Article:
Earthbound: India's moon lander launch cancelled for now

A nation waits for an explanation and a new date to send Chandrayaan-2 to the lunar south pole

    The launch of India's latest space mission was aborted with less than an hour to go due to a technical problem, and no new launch date was given for the Chandrayaan-2 mission, which will explore the lunar South Pole [Manish Swarup/AP]
    The launch of India's latest space mission was aborted with less than an hour to go due to a technical problem, and no new launch date was given for the Chandrayaan-2 mission, which will explore the lunar South Pole [Manish Swarup/AP]

    With 56 minutes to go, the digital clock just to the right of the video screens inside India's Satish Dhawan Space Centre's press briefing room suddenly stopped. With no live-stream video and only a stopped clock to watch, it was clear something was not quite right with the lunar lander-rover mission.

    Twelve minutes before the scheduled launch, the Indian Space Research Organisation (ISRO), India's space agency, tweeted: "A technical snag was observed in launch vehicle system at T-56 minute. As a measure of abundant precaution, #Chandrayaan2 launch has been called off for today. [A] revised launch date will be announced later."

    Monday morning's aborted attempt to launch the Chandrayaan-2 mission would have been the latest nail-biting step in India's space programme. And it would have been nothing less than a giant technological leap for the developing country.

    India's 1.3 billion people must now wait for ISRO to explain just what went wrong, what corrections are being made and announce a new date for their nation's next attempt at making history.

    Chandrayaan-2 is a highly challenging multi-stage moon mission to place into lunar orbit a spacecraft carrying a landing craft and a lunar a rover. What makes this mission so special is that should the orbiter reach the moon, the lunar lander should separate from the main spacecraft and attempt a controlled descent to land on the moon's surface at the south pole.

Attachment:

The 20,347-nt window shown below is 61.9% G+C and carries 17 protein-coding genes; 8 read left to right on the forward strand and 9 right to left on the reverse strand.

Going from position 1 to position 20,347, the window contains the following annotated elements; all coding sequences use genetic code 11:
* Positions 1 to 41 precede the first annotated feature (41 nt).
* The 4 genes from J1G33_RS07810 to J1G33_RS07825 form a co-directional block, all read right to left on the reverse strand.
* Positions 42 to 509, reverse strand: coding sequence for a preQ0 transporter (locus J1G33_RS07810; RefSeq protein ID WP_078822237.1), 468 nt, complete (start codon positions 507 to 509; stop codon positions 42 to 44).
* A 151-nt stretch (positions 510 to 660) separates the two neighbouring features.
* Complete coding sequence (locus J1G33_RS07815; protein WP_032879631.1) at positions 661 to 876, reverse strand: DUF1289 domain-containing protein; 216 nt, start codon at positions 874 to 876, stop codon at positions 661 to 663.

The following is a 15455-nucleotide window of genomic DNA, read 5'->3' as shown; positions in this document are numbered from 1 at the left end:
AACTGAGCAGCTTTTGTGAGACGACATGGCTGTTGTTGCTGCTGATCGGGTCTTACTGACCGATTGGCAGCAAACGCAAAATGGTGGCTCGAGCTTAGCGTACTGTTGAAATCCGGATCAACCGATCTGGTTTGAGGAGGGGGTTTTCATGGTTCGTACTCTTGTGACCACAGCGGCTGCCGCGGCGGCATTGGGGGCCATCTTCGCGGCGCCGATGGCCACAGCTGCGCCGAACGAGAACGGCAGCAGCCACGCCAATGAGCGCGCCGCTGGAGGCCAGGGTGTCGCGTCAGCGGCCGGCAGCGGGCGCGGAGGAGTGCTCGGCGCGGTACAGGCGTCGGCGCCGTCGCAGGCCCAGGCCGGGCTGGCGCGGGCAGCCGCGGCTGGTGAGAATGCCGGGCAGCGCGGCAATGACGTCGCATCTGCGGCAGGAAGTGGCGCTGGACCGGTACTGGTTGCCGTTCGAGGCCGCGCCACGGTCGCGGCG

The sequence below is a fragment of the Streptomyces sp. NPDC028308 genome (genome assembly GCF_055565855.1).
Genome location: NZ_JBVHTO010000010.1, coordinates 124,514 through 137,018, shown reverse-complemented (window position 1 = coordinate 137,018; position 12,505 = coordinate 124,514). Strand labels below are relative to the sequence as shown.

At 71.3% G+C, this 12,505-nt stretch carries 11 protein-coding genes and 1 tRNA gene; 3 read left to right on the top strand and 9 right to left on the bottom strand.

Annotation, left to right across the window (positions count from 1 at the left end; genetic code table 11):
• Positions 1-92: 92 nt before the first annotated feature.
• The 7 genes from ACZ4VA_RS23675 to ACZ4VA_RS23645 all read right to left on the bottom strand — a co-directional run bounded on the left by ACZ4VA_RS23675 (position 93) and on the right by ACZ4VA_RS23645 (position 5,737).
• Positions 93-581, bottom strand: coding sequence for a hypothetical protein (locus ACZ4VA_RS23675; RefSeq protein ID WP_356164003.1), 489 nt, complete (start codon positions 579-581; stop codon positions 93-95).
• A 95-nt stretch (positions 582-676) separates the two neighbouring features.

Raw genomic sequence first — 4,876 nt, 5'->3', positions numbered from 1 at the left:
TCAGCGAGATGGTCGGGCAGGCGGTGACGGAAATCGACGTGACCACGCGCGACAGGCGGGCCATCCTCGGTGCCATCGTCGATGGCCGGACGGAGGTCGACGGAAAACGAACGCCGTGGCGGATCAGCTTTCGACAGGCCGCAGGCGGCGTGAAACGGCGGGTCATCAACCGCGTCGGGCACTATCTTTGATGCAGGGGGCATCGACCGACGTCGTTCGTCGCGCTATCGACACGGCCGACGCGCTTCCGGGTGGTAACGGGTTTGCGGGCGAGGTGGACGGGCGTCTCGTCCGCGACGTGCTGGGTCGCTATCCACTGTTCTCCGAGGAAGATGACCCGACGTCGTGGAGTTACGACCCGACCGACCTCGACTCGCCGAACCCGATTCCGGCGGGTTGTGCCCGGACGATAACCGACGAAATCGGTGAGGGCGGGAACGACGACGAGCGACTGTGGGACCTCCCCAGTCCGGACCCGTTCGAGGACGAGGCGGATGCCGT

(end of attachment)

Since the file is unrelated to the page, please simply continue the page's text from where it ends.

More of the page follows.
What ISRO hopes to attempt is called a "soft landing", a technological feat that only the former Soviet Union, the US and China have so far achieved on the moon. In April an Israeli team saw their Beresheet lander fail to slow down and then slam into the lunar surface, creating another crater and leaving their mission in pieces.

    Chasing the moon

    But before ISRO can worry about the landing, it must first get the Chandrayaan-2 mission off the ground, literally. And that is no easy task. ISRO will need to consider when the craft can be made ready to roll out the launch pad, the weather, and the moon's cyclical trajectory to calculate the next best time for a launch attempt.

    The moon's position will be a significant factor because a miscalculation that puts the moon further away than predicted will necessitate the burning of additional fuel. The more fuel that is needed to make in-flight adjustments, requires yet more fuel just to get the craft off the ground, which in turn means more money and engineering.

    The moon travels around the earth once every 27 days, seven hours, and 43 minutes, but in an elliptical orbit. What that means is the moon does not go around the earth in a simple stationary circle.

    A usable window could be days, weeks, or even months away. But it could be worse, a launch window to reach Mars only opens up once every 26 months.

    India also has more than national pride riding on the success or failure of the Chandrayaan-2 mission. India's ambitions include commercial aspirations.

    India's space industry is a source of national pride and an estimated $7bn in revenue [Arun Sankar/AFP]

    "It will foster a new age of discovery, increase our understanding of space, promote more global alliances, stimulate the advancement of technology and grow commercial opportunities in India and inspire future generations," ISRO Chairman Kailasavadivoo Sivan said.